Responding to requests from the Council on Foundations and Independent Sector, the Internal Revenue Service on December 4, 2006 issued interim guidance on several of the donor-advised fund issues arising from the Pension Protection Act of 2006. The IRS notice is available at http://www.irs.gov/pub/irs-drop/n-06-109.pdf.
The IRS provided only part of the relief that the Council requested under the PPA. The Council’s letter to Treasury asked whether employer-connected disaster relief and emergency hardship funds would be treated as donor-advised. The IRS did not provide guidance on this issue. However, the IRS did exercise its authority under the PPA to declare that if such funds are donor-advised funds that provide assistance only in the case of “qualified disasters,” they can qualify for exemption from the prohibition on payments to individuals.
To be eligible for exemption funds must:
- Have as their sole purpose providing relief in the case of a qualified disaster. A disaster is qualified if it: 1) results from terroristic or military action; 2) is the result of an accident involving a common carrier; or 3) has been declared by the President of the United States or the Secretary of the U.S. Treasury to be a disaster;
- Serve a charitable class;
- Select recipients based on objective determinations of need;
- Use either an independent selection committee or one that is independent (a majority of its members are not in a position to exercise substantial influence over the affairs of the employer);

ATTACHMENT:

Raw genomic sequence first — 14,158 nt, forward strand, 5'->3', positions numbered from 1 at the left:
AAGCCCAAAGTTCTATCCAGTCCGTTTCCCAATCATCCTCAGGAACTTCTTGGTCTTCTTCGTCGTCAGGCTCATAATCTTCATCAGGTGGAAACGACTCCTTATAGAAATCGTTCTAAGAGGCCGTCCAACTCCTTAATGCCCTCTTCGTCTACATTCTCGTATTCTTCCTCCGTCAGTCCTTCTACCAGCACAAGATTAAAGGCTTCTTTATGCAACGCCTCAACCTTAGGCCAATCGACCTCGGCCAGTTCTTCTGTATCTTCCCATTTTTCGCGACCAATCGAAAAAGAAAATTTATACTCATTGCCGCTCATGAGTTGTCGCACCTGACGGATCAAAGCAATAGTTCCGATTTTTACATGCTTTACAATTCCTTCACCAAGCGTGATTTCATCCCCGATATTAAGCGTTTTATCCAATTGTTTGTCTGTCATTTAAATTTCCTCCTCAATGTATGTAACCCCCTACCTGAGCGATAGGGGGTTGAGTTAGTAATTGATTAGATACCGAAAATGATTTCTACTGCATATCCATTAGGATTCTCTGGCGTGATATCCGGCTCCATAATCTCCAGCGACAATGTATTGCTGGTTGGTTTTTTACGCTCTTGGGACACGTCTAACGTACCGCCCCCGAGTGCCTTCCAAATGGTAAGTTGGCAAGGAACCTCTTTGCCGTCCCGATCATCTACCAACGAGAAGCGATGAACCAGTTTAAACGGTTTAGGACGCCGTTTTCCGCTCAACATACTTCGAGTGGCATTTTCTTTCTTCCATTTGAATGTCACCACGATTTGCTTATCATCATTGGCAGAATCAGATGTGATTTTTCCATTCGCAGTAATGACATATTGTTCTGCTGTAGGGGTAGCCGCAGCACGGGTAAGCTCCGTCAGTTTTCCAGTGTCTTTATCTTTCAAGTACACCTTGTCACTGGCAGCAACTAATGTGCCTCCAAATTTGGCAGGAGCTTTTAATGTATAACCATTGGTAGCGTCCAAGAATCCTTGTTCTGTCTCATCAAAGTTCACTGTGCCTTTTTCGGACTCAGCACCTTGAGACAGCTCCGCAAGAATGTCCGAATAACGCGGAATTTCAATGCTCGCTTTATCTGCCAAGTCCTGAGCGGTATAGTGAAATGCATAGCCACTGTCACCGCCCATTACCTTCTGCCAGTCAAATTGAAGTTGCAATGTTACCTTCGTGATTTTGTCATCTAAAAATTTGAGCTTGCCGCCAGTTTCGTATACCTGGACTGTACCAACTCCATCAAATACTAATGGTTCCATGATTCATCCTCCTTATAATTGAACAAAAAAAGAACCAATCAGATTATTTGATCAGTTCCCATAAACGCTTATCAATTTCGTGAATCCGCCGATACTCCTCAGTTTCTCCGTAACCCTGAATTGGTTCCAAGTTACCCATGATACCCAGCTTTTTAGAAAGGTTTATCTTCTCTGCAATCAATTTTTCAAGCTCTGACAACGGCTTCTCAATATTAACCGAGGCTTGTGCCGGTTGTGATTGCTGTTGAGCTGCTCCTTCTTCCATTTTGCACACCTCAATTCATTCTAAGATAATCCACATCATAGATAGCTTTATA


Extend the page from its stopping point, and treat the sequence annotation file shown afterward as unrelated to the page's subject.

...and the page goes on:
- Make no payment to anyone who is a director, officer, or trustee of the sponsoring organization or to any member of the selection committee; and
- Maintain adequate records demonstrating the recipients’ need for the relief provided.
The relief granted does not extend to payments for cases of individual hardship not related to a qualified disaster, or to disasters that are only declared by state or local authorities.
IRS has indicated the need for more information from the field about how emergency hardship funds operate in order to make a decision about whether such funds should be exempted from the definition of donor-advised. Call COF General Counsel Janne Gallagher or any of the lawyers in the General Counsel’s office if you have such a fund so that we can gather information about its operations. Foundation managers should keep in mind, though, that the IRS has not ruled that these funds are donor- advised. Our August 16 letter to Treasury discusses one argument for why they are not donor-advised .